“The margin is still very much narrow,” she said. “We are still in a very fragile condition.”
Although the City doesn’t seem to have much wiggle room in the way of spending, it is, Mayor Lisa Gillmor said, “woefully understaffed.” The new positions include an assistant city manager, management analyst, two positions in the sports and recreational assets department, a real estate attorney, web/digital media manager and a public benefits person in the sustainability office.
Salary and benefits for City employees account for 72 percent of the $826 million budget, which will balloon to more than a $1 billion in 2020-21.
Santana said despite the City’s precarious situation, the City is aware of the risk factors that put the budget in danger, e.g., labor costs, CalPERS reform, a downturn in the economy, a reduction in tax revenue, pending settlement agreements, to name a few.
Marijuana Sale Pushed Out Another Year
What began as a consent item pulled for discussion evolved into a heated exchange. The Council was set to extend the moratorium on the sale of marijuana for recreational use for another before Rob Jerdonek had the item pulled for discussion.
Jerdonek has previously been critical of allowing commercial marijuana sale, saying recreational marijuana use has hidden costs, namely an increase burden on law enforcement and hospitals.
He and a few others beckoned the Council to consider banning the drug instead of extending the moratorium.
“It is time to just end it,” he said. “Make the ban permanent, focus your energy on other things.”
Although he said it “made sense” to extend the moratorium, Sean Kali-Rai, President of the Silicon Valley Cannabis Alliance, said the opinions of Jerdonek and others who spoke out against marijuana use were “based in fear, not fact.”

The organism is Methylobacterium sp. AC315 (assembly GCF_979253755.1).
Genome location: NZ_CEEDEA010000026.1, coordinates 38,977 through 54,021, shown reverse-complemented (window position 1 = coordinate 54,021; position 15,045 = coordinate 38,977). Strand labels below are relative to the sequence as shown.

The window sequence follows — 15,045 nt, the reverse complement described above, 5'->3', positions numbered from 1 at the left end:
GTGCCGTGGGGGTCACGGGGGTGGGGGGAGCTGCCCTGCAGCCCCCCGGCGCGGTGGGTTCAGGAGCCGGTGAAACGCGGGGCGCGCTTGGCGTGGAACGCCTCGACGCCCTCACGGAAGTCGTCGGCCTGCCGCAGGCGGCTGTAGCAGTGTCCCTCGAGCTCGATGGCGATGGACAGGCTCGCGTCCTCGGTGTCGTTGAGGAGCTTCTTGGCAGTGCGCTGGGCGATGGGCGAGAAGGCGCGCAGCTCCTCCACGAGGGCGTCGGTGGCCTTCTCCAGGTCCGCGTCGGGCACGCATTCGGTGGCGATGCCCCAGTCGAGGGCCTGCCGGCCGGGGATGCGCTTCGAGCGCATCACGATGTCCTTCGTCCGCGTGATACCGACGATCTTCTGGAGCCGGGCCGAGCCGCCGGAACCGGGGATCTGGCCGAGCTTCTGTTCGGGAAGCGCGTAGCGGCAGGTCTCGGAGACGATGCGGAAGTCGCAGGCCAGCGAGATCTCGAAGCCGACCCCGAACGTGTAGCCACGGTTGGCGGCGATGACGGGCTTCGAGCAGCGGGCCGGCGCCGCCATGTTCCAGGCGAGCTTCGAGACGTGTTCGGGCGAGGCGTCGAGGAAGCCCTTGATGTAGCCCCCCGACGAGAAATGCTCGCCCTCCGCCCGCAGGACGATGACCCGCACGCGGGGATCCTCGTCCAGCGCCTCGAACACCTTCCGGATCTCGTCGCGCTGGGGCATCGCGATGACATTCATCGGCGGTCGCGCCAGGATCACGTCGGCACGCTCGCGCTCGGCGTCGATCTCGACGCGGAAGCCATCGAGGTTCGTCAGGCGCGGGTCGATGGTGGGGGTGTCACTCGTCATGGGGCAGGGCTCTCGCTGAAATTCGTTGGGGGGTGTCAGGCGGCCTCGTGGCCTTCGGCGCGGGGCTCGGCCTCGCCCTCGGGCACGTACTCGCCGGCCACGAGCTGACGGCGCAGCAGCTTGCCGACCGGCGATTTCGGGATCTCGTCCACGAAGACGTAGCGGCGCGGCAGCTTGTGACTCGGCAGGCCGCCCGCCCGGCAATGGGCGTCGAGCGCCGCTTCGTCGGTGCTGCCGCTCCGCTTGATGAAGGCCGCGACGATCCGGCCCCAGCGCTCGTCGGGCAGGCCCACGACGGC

Banning the recreational use of marijuana has resulted in pending state-level legislation that would mandate cities to allow a certain number of dispensaries based on population.
“This is not about reconsidering Prop. 64 (which legalized marijuana for recreational use),” Kali-rai said. “This is what happens when you punt the ball.”
Council Member Karen Hardy took the implication that if the City doesn’t honor the will of California voters that the state will impose a solution on Santa Clara as a threat.
Council Member Patricia Mahan said she didn’t believe Jerdonek and others were speaking out of fear.
“I resent you mischaracterizing those speakers,” she told Kali-rai from the dais.
The Council voted unanimously to extend the moratorium another year but did not, as Jerdonek and others requested, ban commercial marijuana business.
Council Aims to Amend Charter
The Council also voted on appointing a new Charter Review Committee.
The City is still appealing the decision in its California Voting Rights Act (CVRA) violation case that mandated it to put six election districts in place. However, City Clerk Hosam Haggag brought forward a resolution to seek a committee to put a measure on the ballot determining whether Santa Clara voters prefer to stay with the six-district solution or envision something else.
Since the CVRA ruling was a remedy to the at-large system, said City Attorney Brian Doyle, while the City appeals that ruling, it should change its Charter based on how the voters would like to select their elected officials.
Each Council Member will select a small pool of candidates from his or her district. Then, the Council will select a candidate from each district and an at-large candidate, creating a seven-person committee. The Council will select the at-large candidate from the unchosen candidates.
The proposed ballot initiative would appear on the November 2020 ballot. Any changes to the districts made via a Charter amendment would go into effect in 2022.
The Council meets again Tuesday, May 21 in the Council Chambers in City Hall, 1500 Warburton Ave. in Santa Clara.
Editor’s Note: This article has been updated for clarity and accuracy.